Revolution Definition

My definition of revolution is the complete change of a system furthered by texts, with the guidance of leaders, or a combination of the two, over an extended period of time. Revolutions are met with controversy or created with the intentions of creating conflict in order to over turn a system. Also a revolution is a change in the system that occurs after an extended period of time, which takes perseverance from society.  Furthermore, change occurs when a large group of people are willing to spread the ideas that there must be a change in the current system.

My definition for a revolution was influenced through the units, class discussions and through the readings.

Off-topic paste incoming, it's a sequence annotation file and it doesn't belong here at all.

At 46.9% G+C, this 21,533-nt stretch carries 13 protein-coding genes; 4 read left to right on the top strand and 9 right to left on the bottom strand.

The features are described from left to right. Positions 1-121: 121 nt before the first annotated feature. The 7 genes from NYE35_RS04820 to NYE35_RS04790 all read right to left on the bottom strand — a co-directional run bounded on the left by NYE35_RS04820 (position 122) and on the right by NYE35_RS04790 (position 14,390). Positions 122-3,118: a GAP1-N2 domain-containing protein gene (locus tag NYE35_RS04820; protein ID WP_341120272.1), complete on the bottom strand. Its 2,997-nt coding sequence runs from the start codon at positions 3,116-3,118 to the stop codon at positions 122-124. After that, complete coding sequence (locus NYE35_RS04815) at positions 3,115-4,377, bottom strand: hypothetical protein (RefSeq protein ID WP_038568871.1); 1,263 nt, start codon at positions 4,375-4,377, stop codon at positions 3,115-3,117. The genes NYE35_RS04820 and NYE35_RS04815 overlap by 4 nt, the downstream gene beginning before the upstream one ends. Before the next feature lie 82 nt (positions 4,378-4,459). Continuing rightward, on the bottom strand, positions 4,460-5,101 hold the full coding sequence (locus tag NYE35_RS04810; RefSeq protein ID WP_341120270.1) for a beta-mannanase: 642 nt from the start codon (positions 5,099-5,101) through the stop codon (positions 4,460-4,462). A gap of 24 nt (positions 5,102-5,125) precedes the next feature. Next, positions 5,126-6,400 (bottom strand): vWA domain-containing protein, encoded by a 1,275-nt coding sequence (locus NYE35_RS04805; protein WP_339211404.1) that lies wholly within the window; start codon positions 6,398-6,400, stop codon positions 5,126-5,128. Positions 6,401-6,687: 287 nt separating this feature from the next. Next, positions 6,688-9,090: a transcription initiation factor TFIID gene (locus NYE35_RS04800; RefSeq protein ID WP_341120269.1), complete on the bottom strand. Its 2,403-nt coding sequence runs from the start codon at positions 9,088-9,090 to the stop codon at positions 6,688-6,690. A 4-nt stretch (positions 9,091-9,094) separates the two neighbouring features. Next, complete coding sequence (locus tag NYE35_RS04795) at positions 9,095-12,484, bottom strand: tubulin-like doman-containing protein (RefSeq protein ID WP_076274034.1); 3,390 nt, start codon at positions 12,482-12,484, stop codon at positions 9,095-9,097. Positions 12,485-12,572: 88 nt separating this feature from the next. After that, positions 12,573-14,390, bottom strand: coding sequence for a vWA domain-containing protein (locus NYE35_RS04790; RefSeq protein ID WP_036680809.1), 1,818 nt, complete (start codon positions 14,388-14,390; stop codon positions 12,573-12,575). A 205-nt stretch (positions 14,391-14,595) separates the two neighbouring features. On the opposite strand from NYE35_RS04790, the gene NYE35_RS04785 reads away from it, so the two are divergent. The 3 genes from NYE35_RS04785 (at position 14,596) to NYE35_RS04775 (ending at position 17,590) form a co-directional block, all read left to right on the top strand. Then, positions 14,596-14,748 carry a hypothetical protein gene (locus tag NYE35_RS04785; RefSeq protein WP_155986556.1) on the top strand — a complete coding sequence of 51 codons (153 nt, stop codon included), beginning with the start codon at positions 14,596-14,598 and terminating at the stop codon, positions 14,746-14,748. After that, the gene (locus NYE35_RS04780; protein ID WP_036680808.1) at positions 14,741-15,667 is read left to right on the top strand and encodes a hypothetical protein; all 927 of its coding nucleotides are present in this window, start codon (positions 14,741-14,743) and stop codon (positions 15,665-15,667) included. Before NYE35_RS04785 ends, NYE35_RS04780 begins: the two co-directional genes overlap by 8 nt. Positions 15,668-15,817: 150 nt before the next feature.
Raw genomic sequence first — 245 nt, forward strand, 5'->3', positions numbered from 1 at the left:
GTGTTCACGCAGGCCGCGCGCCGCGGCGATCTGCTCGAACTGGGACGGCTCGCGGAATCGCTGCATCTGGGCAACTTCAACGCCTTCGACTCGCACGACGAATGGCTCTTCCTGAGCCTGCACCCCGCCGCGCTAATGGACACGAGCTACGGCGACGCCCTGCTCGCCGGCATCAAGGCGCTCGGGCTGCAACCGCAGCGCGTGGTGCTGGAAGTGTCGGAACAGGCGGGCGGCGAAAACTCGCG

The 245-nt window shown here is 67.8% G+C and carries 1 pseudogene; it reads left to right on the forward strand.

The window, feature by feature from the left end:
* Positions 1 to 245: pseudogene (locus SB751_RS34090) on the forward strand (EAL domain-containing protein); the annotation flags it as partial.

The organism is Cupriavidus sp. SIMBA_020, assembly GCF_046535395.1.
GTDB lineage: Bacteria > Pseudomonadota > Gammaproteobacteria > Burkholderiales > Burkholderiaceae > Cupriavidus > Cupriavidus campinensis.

Martin Luther King Jr. was a revolutionary leader through his ideas regarding segregation and his willingness to fight for justice and be a fearless leader of the african american community. He defied segregation around America “because my people are suffering” (48) and because “injustice exists here” (48). King spent his life fighting for a revolution of values with the purpose of ending segregation. In terms of the definition I created of revolution King follows it by firstly, his letter which was written in Birmingham jail which led his views to be spread on a large scale throughout America. He was the leader of this movement and he used his words to attract people that shared his views to join him to fight against the white moderates and others. king’s spreading of views lead to constant controversy which is seen through the violence that many African Americans experienced despite their use of non violent direct action. In King’s letter from Birmingham jail he mentions the violence of the police force who act in “ugly and inhumane” ways towards “unarmed, nonviolent Negroes” (Dr. Martin Luther King Jr, Letter from Birmingham Jail (New York, NY: Writer’s House, 1963), quoted in Jonathan Rieder, Gospel to Freedom: Martin Luther King Jr’s Letter from Birmingham Jail and the Struggle that Changed the Nation. (New York: Bloomsbury Press, 2014). King addresses the violence of the police force to create “tension” so that the issues of segregation “can no longer be ignored.” King’s ultimate desire was to “create a situation so crisis packed that it will inevitably open the door to negotiation” (172).

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